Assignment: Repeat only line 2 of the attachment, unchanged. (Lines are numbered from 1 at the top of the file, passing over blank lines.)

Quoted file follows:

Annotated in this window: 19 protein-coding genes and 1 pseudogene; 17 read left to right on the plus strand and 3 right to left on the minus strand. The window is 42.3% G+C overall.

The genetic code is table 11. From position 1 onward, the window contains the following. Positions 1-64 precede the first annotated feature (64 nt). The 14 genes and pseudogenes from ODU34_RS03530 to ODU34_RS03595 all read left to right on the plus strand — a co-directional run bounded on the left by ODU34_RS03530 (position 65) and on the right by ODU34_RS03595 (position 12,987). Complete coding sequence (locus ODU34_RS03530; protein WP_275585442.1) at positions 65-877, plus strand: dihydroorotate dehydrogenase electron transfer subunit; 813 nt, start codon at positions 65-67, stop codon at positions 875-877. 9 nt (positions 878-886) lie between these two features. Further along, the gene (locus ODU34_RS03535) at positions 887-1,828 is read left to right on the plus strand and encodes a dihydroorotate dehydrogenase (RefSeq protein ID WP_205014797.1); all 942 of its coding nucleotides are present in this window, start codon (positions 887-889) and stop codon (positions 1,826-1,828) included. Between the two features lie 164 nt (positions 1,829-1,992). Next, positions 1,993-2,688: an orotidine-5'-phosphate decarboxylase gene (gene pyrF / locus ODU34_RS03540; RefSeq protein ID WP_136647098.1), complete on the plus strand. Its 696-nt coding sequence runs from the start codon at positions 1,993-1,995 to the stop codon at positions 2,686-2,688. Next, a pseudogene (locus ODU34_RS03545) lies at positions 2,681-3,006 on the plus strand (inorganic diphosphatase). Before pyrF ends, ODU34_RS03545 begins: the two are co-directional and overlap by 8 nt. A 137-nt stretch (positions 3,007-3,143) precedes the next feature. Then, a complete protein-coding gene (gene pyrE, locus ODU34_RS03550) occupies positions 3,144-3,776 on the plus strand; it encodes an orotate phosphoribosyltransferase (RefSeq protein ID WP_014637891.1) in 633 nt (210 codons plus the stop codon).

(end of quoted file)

The genetic code is table 11. From position 1 onward, the window contains the following. Positions 1-64 precede the first annotated feature (64 nt). The 14 genes and pseudogenes from ODU34_RS03530 to ODU34_RS03595 all read left to right on the plus strand — a co-directional run bounded on the left by ODU34_RS03530 (position 65) and on the right by ODU34_RS03595 (position 12,987). Complete coding sequence (locus ODU34_RS03530; protein WP_275585442.1) at positions 65-877, plus strand: dihydroorotate dehydrogenase electron transfer subunit; 813 nt, start codon at positions 65-67, stop codon at positions 875-877. 9 nt (positions 878-886) lie between these two features. Further along, the gene (locus ODU34_RS03535) at positions 887-1,828 is read left to right on the plus strand and encodes a dihydroorotate dehydrogenase (RefSeq protein ID WP_205014797.1); all 942 of its coding nucleotides are present in this window, start codon (positions 887-889) and stop codon (positions 1,826-1,828) included. Between the two features lie 164 nt (positions 1,829-1,992). Next, positions 1,993-2,688: an orotidine-5'-phosphate decarboxylase gene (gene pyrF / locus ODU34_RS03540; RefSeq protein ID WP_136647098.1), complete on the plus strand. Its 696-nt coding sequence runs from the start codon at positions 1,993-1,995 to the stop codon at positions 2,686-2,688. Next, a pseudogene (locus ODU34_RS03545) lies at positions 2,681-3,006 on the plus strand (inorganic diphosphatase). Before pyrF ends, ODU34_RS03545 begins: the two are co-directional and overlap by 8 nt. A 137-nt stretch (positions 3,007-3,143) precedes the next feature. Then, a complete protein-coding gene (gene pyrE, locus ODU34_RS03550) occupies positions 3,144-3,776 on the plus strand; it encodes an orotate phosphoribosyltransferase (RefSeq protein ID WP_014637891.1) in 633 nt (210 codons plus the stop codon).